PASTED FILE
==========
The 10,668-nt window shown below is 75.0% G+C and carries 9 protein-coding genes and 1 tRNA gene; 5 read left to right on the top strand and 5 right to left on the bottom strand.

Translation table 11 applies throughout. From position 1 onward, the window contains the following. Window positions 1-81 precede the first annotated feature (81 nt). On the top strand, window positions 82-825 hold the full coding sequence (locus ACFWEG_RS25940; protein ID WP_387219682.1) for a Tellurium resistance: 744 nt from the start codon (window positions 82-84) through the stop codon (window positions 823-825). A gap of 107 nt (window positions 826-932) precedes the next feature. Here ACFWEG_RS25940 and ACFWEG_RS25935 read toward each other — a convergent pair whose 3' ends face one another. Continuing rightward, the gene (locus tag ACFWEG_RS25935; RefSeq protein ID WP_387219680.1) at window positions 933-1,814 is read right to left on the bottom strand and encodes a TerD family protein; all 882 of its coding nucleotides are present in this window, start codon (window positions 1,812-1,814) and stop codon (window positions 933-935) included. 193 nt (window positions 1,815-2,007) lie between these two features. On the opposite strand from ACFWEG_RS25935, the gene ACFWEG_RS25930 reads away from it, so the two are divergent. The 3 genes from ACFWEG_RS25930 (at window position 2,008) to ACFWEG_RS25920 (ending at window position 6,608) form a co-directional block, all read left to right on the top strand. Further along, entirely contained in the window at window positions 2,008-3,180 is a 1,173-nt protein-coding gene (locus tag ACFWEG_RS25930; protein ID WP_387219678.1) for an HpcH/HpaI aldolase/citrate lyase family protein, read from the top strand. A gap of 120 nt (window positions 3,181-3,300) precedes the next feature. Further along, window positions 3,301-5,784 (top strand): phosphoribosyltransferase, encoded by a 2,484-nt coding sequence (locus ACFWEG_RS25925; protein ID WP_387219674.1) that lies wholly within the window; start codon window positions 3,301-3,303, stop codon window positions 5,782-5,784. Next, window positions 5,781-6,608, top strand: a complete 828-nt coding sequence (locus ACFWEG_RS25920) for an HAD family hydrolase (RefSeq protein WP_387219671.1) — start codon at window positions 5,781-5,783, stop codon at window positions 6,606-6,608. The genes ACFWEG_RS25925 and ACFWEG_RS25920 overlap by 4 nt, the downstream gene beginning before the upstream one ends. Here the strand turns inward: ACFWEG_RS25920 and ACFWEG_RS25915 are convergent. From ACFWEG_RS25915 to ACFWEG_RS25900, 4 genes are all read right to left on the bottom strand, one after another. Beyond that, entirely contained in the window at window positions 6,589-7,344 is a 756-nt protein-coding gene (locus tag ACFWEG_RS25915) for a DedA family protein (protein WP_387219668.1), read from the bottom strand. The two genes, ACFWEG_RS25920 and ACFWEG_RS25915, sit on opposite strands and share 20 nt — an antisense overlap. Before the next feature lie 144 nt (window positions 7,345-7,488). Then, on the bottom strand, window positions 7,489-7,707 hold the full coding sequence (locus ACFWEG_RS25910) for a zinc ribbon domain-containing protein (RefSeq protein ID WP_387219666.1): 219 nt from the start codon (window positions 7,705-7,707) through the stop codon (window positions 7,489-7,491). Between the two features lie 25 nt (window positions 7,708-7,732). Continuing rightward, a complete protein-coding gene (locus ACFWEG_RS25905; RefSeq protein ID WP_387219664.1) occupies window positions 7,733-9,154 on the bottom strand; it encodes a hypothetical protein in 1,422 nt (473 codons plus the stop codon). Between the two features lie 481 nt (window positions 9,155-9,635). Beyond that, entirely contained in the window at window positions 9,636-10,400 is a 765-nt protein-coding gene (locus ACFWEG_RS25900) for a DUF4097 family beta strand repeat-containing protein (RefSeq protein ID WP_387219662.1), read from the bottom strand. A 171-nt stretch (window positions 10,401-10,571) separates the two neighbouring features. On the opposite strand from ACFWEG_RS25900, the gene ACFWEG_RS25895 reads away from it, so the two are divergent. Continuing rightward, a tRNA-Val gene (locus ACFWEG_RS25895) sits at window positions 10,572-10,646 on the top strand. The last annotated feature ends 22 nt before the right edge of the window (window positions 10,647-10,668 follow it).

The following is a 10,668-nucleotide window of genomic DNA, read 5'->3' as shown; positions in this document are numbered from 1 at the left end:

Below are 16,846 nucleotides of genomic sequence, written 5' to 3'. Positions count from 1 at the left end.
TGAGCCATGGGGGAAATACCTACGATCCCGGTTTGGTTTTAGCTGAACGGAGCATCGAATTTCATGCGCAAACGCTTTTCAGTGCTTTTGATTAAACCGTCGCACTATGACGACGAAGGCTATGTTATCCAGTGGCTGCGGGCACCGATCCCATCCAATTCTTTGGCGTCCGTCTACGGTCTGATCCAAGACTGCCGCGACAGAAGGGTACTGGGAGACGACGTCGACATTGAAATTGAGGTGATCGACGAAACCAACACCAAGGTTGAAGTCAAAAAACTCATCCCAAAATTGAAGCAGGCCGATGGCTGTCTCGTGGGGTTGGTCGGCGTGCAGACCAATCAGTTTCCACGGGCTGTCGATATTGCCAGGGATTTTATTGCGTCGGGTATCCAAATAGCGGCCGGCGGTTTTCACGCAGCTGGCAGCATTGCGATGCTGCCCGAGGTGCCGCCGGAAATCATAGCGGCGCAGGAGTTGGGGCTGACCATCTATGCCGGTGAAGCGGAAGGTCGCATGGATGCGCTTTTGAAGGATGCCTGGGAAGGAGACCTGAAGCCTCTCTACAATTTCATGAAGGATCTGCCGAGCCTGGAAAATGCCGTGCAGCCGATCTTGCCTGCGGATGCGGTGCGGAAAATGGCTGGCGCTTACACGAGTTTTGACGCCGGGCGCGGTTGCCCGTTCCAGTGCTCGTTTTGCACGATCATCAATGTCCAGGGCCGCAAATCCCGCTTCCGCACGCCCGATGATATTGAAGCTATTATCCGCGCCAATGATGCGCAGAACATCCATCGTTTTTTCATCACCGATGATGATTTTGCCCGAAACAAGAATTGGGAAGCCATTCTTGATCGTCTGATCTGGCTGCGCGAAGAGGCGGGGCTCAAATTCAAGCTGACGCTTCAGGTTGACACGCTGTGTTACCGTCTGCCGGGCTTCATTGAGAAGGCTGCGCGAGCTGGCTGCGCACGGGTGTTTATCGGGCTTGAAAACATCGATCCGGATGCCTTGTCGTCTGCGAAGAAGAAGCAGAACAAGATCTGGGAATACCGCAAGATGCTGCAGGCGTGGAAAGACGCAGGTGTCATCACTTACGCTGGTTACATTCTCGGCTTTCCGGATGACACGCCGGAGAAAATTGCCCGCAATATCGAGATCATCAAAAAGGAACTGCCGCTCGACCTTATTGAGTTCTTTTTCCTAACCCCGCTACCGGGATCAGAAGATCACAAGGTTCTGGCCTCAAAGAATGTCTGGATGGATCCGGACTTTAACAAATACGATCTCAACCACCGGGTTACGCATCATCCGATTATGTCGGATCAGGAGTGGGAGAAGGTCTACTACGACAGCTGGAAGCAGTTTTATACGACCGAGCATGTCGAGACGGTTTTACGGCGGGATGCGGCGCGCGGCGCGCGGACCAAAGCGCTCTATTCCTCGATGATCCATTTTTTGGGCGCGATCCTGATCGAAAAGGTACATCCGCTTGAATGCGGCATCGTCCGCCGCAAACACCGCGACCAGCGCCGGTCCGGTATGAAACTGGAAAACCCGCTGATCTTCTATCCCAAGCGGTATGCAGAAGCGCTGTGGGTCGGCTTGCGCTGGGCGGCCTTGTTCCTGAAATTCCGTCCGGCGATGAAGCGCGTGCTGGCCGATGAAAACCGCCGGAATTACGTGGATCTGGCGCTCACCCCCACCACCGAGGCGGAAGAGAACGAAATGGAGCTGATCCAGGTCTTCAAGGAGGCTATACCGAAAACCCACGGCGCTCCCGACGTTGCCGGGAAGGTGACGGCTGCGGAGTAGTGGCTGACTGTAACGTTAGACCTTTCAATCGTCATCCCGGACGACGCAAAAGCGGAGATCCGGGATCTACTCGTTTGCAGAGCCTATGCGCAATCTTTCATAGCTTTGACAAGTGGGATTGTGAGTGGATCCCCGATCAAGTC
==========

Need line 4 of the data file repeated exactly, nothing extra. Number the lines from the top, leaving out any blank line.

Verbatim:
Below are 16,846 nucleotides of genomic sequence, written 5' to 3'. Positions count from 1 at the left end.